In today’s southwestern Russia, an ancient Greek city called Phanagoria used to thrive. It flourished during the fifth to second centuries BC, and was populated largely by Sindians, Maeotians, Sarmatians, and Greeks. After dying out in the 11th or 12th century AD, it began to undergo excavations in the 19th century.
Archaeologists at the Institute of Archeology of the Russian Academy of Sciences made the discovery when examining what still remains. In the announcement, the Institute states that a total of 80 copper staters (type of Greek coin) were found in an amphora, which had been buried for centuries. Researchers believe that this stash was stuffed into in the jar in the incoming of an attack, most probably from the Huns or Turks, which caused a large part of the city to burn to ashes.
This trove was rescued from a layer of debris that also revealed the singed remains of wooden floors, dishes, and broken baptismal font. The last item signals towards a Christian basilica potentially being one of the buildings which succumbed to the flames.
Vladimir Kuznetsov, who leads the Institute’s excavation efforts, explains the most probable scenario in which the coins were hidden: when the attack descended, the resident of Phanagoria stashed the coins away into the throught of an old, unassuming amphora. Then, they buried it under the Earth, possibly with plans to return for it later. Unfortunately, they never did.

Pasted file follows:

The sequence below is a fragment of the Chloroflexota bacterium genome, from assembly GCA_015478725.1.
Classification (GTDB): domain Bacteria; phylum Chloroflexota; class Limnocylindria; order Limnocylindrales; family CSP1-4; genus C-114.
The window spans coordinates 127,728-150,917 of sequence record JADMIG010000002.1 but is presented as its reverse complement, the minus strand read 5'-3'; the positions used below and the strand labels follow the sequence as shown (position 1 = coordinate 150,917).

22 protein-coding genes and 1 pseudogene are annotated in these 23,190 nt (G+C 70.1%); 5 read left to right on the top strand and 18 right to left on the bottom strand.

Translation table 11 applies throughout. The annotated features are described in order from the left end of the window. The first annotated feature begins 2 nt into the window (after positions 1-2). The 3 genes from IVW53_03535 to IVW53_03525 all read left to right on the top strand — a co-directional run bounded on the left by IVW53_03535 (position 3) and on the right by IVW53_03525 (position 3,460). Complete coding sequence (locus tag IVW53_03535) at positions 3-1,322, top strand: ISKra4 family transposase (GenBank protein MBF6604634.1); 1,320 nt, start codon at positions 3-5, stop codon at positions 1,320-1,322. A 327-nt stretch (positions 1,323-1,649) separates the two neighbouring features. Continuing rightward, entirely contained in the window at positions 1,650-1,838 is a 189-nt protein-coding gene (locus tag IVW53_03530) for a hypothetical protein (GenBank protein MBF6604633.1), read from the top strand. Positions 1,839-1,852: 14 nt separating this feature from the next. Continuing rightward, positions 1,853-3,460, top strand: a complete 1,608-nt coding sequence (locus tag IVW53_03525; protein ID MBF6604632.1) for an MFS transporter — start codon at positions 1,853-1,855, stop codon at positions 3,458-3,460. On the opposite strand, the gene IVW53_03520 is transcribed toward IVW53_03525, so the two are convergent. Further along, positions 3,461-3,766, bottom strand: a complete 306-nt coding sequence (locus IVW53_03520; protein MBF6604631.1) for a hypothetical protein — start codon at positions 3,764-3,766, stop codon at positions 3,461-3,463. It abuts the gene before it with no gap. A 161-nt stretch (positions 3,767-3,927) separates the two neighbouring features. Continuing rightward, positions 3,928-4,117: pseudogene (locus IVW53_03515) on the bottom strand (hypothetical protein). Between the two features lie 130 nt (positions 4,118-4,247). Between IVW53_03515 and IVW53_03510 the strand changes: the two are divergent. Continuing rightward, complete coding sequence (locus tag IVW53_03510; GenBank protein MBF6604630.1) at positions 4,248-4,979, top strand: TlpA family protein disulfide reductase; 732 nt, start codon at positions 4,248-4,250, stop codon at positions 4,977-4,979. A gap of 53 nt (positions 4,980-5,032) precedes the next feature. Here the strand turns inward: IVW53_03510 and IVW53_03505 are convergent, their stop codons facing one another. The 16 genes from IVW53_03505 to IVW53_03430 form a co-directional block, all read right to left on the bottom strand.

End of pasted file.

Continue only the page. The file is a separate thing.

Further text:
A gold coin made during the fifth century AD reign of Byzantine emperor Justinian I was discovered at the same site in 2019. It was believed that the coin was also lost due to a sixth century fire, allowing the team to conclude the happenings of two separate fires.
Apart from just being an unexpected, thrilling find, the coins also serve as understanding of how the economy worked at the time. As these coins were made from copper instead of gold like the former, it can be deduced that there were hierarchies to the currency’s value in which material had a part to play.Artnet, image via Institute of Archeology of the Russian Academy of Sciences] http://www.designtaxi.com/news/414955/Rare-Piggy-Bank-Is-Unearthed-In-Ancient-Greek-City-After-15-Centuries/